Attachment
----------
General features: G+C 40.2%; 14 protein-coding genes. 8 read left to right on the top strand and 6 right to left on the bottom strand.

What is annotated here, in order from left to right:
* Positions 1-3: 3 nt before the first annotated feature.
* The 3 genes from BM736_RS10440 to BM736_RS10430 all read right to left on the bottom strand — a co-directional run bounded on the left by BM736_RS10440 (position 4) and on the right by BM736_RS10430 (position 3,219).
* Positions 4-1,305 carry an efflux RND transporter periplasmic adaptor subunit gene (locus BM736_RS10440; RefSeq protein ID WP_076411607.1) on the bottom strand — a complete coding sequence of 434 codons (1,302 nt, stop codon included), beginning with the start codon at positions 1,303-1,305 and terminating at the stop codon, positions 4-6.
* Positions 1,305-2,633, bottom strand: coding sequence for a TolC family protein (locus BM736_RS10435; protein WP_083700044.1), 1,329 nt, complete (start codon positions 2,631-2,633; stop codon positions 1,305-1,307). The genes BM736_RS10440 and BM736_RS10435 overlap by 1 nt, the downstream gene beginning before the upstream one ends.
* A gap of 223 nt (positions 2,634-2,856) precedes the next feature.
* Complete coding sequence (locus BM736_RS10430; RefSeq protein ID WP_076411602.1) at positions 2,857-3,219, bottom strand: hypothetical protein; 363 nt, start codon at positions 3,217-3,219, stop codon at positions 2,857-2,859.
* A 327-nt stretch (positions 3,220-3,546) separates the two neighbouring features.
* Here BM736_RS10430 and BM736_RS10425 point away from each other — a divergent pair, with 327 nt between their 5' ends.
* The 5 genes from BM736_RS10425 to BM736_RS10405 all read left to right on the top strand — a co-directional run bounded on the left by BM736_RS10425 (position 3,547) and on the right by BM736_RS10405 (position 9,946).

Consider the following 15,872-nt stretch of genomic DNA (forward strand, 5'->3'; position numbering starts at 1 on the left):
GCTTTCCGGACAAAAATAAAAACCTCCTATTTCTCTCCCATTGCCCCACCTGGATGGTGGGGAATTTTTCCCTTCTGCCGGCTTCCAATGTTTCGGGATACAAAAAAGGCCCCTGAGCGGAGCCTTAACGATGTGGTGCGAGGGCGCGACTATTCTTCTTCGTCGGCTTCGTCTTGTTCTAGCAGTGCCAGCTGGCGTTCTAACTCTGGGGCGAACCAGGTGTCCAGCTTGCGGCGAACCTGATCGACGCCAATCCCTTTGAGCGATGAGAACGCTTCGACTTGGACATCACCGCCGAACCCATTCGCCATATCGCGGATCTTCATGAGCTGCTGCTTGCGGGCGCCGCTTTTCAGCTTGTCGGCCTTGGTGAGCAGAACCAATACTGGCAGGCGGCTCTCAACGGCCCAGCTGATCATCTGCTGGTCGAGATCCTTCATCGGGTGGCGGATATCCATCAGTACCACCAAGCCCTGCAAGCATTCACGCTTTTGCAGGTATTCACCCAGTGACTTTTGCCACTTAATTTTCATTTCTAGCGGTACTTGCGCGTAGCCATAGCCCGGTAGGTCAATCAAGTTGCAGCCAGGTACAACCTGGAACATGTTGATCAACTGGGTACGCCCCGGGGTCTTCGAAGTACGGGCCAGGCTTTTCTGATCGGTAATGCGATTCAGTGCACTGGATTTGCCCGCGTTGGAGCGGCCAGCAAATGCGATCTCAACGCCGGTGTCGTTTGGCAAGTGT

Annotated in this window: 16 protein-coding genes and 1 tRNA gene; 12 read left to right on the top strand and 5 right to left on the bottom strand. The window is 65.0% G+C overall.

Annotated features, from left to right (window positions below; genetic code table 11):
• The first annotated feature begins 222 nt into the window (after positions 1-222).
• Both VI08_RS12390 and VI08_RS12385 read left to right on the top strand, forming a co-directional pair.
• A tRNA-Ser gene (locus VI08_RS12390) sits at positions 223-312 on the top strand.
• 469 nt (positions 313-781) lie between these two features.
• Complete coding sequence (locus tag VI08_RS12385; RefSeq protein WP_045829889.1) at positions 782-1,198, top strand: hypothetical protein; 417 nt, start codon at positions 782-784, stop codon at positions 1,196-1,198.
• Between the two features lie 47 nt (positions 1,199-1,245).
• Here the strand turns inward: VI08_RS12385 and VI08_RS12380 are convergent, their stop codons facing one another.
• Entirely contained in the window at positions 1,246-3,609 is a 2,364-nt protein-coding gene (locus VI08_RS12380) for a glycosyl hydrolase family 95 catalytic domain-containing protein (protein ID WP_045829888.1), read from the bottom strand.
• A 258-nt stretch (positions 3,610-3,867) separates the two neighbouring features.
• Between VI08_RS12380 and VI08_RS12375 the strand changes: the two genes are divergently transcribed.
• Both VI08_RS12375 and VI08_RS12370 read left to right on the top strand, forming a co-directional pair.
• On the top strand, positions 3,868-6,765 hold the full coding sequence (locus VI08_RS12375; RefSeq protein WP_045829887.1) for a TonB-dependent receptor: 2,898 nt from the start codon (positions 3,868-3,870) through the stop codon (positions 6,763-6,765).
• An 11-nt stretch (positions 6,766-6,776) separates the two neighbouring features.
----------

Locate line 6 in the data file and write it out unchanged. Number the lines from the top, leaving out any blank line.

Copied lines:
* Positions 1,305-2,633, bottom strand: coding sequence for a TolC family protein (locus BM736_RS10435; protein WP_083700044.1), 1,329 nt, complete (start codon positions 2,631-2,633; stop codon positions 1,305-1,307). The genes BM736_RS10440 and BM736_RS10435 overlap by 1 nt, the downstream gene beginning before the upstream one ends.